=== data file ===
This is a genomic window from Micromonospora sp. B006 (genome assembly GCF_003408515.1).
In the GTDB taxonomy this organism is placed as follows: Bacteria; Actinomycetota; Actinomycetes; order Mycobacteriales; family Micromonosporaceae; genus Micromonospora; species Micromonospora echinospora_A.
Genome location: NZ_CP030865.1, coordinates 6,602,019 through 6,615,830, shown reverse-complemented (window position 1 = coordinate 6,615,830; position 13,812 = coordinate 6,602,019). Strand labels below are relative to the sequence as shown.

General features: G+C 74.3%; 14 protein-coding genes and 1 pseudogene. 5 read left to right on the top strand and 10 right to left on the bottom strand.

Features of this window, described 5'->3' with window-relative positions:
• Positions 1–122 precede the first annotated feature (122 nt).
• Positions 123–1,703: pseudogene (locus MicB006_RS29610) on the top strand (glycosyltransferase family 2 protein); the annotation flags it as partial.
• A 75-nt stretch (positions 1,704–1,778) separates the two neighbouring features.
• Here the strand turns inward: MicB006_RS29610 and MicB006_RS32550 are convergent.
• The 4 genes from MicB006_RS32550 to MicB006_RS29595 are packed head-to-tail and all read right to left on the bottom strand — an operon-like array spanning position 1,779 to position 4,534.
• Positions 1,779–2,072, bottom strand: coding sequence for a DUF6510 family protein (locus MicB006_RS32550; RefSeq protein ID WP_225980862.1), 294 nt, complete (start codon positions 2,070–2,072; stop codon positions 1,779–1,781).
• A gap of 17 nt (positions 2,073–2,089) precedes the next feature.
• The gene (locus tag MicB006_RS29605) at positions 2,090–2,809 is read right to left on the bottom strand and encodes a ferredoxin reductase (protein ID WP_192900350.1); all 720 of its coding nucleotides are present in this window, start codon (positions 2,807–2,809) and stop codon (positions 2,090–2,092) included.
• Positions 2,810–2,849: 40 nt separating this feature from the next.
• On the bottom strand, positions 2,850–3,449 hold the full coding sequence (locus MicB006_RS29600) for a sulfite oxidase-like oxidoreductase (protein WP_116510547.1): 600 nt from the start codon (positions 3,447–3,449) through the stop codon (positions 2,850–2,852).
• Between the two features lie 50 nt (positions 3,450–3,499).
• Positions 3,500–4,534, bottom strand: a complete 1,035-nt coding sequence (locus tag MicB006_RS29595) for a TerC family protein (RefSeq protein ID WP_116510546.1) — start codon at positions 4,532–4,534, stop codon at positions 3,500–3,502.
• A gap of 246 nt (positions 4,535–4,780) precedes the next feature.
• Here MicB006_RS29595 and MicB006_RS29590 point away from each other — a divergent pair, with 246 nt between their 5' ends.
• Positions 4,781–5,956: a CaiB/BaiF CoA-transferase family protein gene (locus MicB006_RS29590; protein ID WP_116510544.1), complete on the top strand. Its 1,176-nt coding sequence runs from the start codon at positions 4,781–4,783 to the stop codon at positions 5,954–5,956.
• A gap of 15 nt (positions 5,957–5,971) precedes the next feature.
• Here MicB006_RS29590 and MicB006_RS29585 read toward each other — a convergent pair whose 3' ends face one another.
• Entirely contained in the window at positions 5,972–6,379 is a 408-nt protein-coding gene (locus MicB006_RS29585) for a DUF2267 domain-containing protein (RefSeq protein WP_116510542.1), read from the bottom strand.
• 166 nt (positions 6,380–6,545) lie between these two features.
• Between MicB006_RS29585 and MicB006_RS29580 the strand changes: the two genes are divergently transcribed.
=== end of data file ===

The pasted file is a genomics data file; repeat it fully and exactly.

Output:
This is a genomic window from Micromonospora sp. B006 (genome assembly GCF_003408515.1).
In the GTDB taxonomy this organism is placed as follows: Bacteria; Actinomycetota; Actinomycetes; order Mycobacteriales; family Micromonosporaceae; genus Micromonospora; species Micromonospora echinospora_A.
Genome location: NZ_CP030865.1, coordinates 6,602,019 through 6,615,830, shown reverse-complemented (window position 1 = coordinate 6,615,830; position 13,812 = coordinate 6,602,019). Strand labels below are relative to the sequence as shown.

General features: G+C 74.3%; 14 protein-coding genes and 1 pseudogene. 5 read left to right on the top strand and 10 right to left on the bottom strand.

Features of this window, described 5'->3' with window-relative positions:
• Positions 1–122 precede the first annotated feature (122 nt).
• Positions 123–1,703: pseudogene (locus MicB006_RS29610) on the top strand (glycosyltransferase family 2 protein); the annotation flags it as partial.
• A 75-nt stretch (positions 1,704–1,778) separates the two neighbouring features.
• Here the strand turns inward: MicB006_RS29610 and MicB006_RS32550 are convergent.
• The 4 genes from MicB006_RS32550 to MicB006_RS29595 are packed head-to-tail and all read right to left on the bottom strand — an operon-like array spanning position 1,779 to position 4,534.
• Positions 1,779–2,072, bottom strand: coding sequence for a DUF6510 family protein (locus MicB006_RS32550; RefSeq protein ID WP_225980862.1), 294 nt, complete (start codon positions 2,070–2,072; stop codon positions 1,779–1,781).
• A gap of 17 nt (positions 2,073–2,089) precedes the next feature.
• The gene (locus tag MicB006_RS29605) at positions 2,090–2,809 is read right to left on the bottom strand and encodes a ferredoxin reductase (protein ID WP_192900350.1); all 720 of its coding nucleotides are present in this window, start codon (positions 2,807–2,809) and stop codon (positions 2,090–2,092) included.
• Positions 2,810–2,849: 40 nt separating this feature from the next.
• On the bottom strand, positions 2,850–3,449 hold the full coding sequence (locus MicB006_RS29600) for a sulfite oxidase-like oxidoreductase (protein WP_116510547.1): 600 nt from the start codon (positions 3,447–3,449) through the stop codon (positions 2,850–2,852).
• Between the two features lie 50 nt (positions 3,450–3,499).
• Positions 3,500–4,534, bottom strand: a complete 1,035-nt coding sequence (locus tag MicB006_RS29595) for a TerC family protein (RefSeq protein ID WP_116510546.1) — start codon at positions 4,532–4,534, stop codon at positions 3,500–3,502.
• A gap of 246 nt (positions 4,535–4,780) precedes the next feature.
• Here MicB006_RS29595 and MicB006_RS29590 point away from each other — a divergent pair, with 246 nt between their 5' ends.
• Positions 4,781–5,956: a CaiB/BaiF CoA-transferase family protein gene (locus MicB006_RS29590; protein ID WP_116510544.1), complete on the top strand. Its 1,176-nt coding sequence runs from the start codon at positions 4,781–4,783 to the stop codon at positions 5,954–5,956.
• A gap of 15 nt (positions 5,957–5,971) precedes the next feature.
• Here MicB006_RS29590 and MicB006_RS29585 read toward each other — a convergent pair whose 3' ends face one another.
• Entirely contained in the window at positions 5,972–6,379 is a 408-nt protein-coding gene (locus MicB006_RS29585) for a DUF2267 domain-containing protein (RefSeq protein WP_116510542.1), read from the bottom strand.
• 166 nt (positions 6,380–6,545) lie between these two features.
• Between MicB006_RS29585 and MicB006_RS29580 the strand changes: the two genes are divergently transcribed.